June 26, 2011
June 26, 2011
June 29, 2011
22.997.1 - 22.997.12
Laboratory Projects Appropriate for Non-Engineers and Introduction to EngineeringA group from engineering programs at both four and two year colleges has developedlaboratory modules with an emphasis on activities and perspectives shown to besuccessful in technological literacy courses for non-engineering students. To meet theneeds of community college engineering programs, the logistical and commercialfeasibility of shipping boxes or palettes of equipment was investigated. This will allowcommunity colleges to borrow, rent, or lease rather than own the equipment. Theselaboratories are suitable for use in either introduction to engineering or technologicalliteracy courses. The laboratories attempt to utilize insights from non-engineeringstudents to determine themes that may enliven introduction to engineering courses.Beginning engineering students may have interests more closely aligned with their non-engineer peers than current engineering professionals. Technological literacy courses ona number of campuses have found that non-engineers respond positively to material that afocuses on technology familiar to the students in their everyday life, use extensive verbaland graphical explanations, and include useful information that helps to establish a senseof empowerment regarding technology. Eight laboratory projects were created and testedboth with non-engineering students and students enrolled in introduction to engineeringclasses. Projects include building and testing common technological devices such asspeakers, amplifiers, motors, and a photovoltaic battery charger. Testing was based oncontent tests administered to the students before and after completing the project. Thiswork was supported by the National Science Foundation under award: DUE-xxxxxxx.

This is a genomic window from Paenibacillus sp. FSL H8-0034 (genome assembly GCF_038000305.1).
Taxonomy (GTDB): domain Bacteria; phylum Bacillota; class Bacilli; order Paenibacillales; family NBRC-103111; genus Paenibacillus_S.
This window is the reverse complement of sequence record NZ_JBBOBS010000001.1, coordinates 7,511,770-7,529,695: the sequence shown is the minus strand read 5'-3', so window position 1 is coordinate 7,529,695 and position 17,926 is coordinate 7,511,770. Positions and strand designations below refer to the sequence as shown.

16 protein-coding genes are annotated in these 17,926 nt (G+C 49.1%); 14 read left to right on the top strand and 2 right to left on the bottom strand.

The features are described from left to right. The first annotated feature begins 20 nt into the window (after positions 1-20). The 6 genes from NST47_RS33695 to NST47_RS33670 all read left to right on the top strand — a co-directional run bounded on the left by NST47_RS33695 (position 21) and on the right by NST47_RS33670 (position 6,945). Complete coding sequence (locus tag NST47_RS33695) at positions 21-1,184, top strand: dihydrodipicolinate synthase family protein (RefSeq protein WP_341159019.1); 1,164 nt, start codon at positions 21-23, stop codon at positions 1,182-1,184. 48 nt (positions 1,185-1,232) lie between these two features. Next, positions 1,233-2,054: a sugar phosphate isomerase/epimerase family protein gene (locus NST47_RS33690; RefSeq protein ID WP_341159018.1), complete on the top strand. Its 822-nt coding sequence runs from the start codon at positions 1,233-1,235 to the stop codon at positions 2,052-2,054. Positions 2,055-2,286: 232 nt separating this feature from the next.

Krupczak, J., & Disney, K. A. (2011, June), Laboratory Projects Appropriate for Non-Engineers and Introduction to Engineering Paper presented at 2011 ASEE Annual Conference & Exposition, Vancouver, BC. https://peer.asee.org/18982
ASEE holds the copyright on this document. It may be read by the public free of charge. Authors may archive their work on personal websites or in institutional repositories with the following citation: © 2011 American Society for Engineering Education. Other scholars may excerpt or quote from these materials with the same citation. When excerpting or quoting from Conference Proceedings, authors should, in addition to noting the ASEE copyright, list all the original authors and their institutions and name the host city of the conference. - Last updated April 1, 2015